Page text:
The Value of Hydro
Reliable renewable energy? Hydro power has the Northwest covered.
Most conversations about renewable energy these days focus on solar panels, wind turbines and how energy policy will shape the future of America’s electricity generation and consumption.
WREC members, however, have had their homes and businesses powered by renewable energy long before it became a hot topic. When the lights in Wells illuminated for the first time, they were energized with hydroelectric power generated by the Trout Creek hydro facility. Today, more than 80 percent of the power WREC receives is generated hydroelectrically by the Bonneville Power Administration’s network of dams in the Pacific Northwest.
While hydro is not a new technology, it is still one of the best. The effectiveness of solar panels ebbs and flows according to available sunlight, and wind turbines are dependent on ideal wind conditions, but hydropower makes for a great anchor power supply to other renewable generation because the flow of the river provides consistent power to meet load demands.
Hydropower and the Northwest river system have many other benefits.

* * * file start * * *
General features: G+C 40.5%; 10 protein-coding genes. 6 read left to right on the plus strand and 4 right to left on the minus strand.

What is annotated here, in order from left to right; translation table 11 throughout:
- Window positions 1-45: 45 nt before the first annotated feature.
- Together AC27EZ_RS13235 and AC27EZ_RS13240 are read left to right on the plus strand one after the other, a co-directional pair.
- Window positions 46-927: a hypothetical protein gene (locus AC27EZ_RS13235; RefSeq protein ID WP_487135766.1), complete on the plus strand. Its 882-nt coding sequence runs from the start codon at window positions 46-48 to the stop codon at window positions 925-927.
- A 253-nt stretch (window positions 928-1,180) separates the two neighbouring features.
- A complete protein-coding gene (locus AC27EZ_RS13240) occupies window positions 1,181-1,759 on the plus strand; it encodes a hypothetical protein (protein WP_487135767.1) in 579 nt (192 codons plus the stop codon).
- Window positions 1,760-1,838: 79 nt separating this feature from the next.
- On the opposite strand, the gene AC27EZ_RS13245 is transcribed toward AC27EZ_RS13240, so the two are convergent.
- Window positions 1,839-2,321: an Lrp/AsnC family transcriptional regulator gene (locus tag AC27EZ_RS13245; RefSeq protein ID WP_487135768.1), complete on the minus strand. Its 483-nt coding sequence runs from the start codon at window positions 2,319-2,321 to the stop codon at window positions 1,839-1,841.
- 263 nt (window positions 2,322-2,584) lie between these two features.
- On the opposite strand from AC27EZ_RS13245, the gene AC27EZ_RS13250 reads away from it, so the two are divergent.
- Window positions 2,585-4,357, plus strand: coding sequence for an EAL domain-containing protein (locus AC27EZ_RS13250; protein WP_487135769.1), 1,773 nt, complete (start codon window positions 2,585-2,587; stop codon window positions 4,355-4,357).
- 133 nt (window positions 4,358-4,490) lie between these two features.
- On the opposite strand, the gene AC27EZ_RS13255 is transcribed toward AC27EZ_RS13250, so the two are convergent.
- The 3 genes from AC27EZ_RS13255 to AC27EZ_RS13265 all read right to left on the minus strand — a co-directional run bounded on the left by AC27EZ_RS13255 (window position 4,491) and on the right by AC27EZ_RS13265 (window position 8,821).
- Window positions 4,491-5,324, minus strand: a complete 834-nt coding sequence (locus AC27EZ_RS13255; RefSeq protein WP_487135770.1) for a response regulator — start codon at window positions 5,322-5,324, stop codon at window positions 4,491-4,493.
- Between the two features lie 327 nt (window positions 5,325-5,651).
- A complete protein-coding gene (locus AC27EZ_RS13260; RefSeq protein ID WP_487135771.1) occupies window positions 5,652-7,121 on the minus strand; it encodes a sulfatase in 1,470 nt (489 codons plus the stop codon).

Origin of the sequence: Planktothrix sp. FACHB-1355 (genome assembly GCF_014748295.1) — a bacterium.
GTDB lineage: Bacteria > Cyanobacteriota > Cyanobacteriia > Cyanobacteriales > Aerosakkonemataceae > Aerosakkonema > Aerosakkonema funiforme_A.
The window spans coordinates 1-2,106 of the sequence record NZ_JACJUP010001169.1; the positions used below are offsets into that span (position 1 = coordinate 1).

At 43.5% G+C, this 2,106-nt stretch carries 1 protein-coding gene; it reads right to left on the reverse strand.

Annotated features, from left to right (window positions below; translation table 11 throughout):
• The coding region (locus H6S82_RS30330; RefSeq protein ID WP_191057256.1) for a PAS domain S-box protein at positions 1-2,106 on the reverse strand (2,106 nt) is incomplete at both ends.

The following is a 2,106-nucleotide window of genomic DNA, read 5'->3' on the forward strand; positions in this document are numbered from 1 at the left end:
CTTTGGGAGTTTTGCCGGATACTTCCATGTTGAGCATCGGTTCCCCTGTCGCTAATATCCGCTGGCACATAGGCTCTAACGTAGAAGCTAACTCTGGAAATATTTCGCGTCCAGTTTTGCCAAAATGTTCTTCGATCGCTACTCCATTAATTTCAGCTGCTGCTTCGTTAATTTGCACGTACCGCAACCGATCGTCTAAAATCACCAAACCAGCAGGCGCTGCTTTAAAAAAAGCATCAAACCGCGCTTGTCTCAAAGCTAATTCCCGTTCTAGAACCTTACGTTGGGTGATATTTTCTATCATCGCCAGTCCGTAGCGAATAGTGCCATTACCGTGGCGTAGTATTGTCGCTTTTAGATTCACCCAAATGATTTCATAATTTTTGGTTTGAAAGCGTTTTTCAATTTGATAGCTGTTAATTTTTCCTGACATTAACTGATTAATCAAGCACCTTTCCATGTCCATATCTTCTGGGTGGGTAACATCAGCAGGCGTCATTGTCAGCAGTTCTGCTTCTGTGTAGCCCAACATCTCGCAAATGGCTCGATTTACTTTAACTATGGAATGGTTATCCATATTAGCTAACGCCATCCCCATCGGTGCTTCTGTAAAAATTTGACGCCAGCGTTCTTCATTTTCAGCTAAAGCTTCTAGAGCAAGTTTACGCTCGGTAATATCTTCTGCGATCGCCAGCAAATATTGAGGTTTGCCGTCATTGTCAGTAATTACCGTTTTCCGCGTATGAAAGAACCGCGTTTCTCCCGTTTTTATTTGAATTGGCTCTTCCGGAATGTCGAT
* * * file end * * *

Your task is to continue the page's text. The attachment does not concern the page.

- Hydropower is capable of converting 94 percent of available energy into electricity, making it the most efficient form of electricity generation. By comparison, wind turbines are about 33 percent efficient.
- Northwest dams produce 14,000 megawatts every year under normal precipitation. That’s enough to power more than 11 Seattlesized cities every year.
- Sixty percent of the Northwest region’s power is provided by hydro.
- The Northwest river system provides 100,000 jobs.
- Each year, Northwest rivers irrigate 7.8 million acres of farmland.
- About 700,000 trucks are kept off Northwest highways by barging each year. The fuel efficiency for barges is 576 tonmiles per gallon, compared to 413 tonmiles by rail and 155 tonmiles by truck.
- Hydroelectricity produces zero carbon emissions.
- In 1996, the dam system saved Portland from approximately $3.2 billion in flood damage.
- Hydropower accounts for 90 percent of the Northwest’s renewable energy.
- Fortytwo million tons of commercial cargo—$20 billion worth—travels the Columbia and Snake rivers each year.
- Of every dollar WREC members pay, 33 cents goes to wildlife mitigation.
- The average fish survival rate at dams is 97 percent.
Additional information can be found on Clean Hydro’s website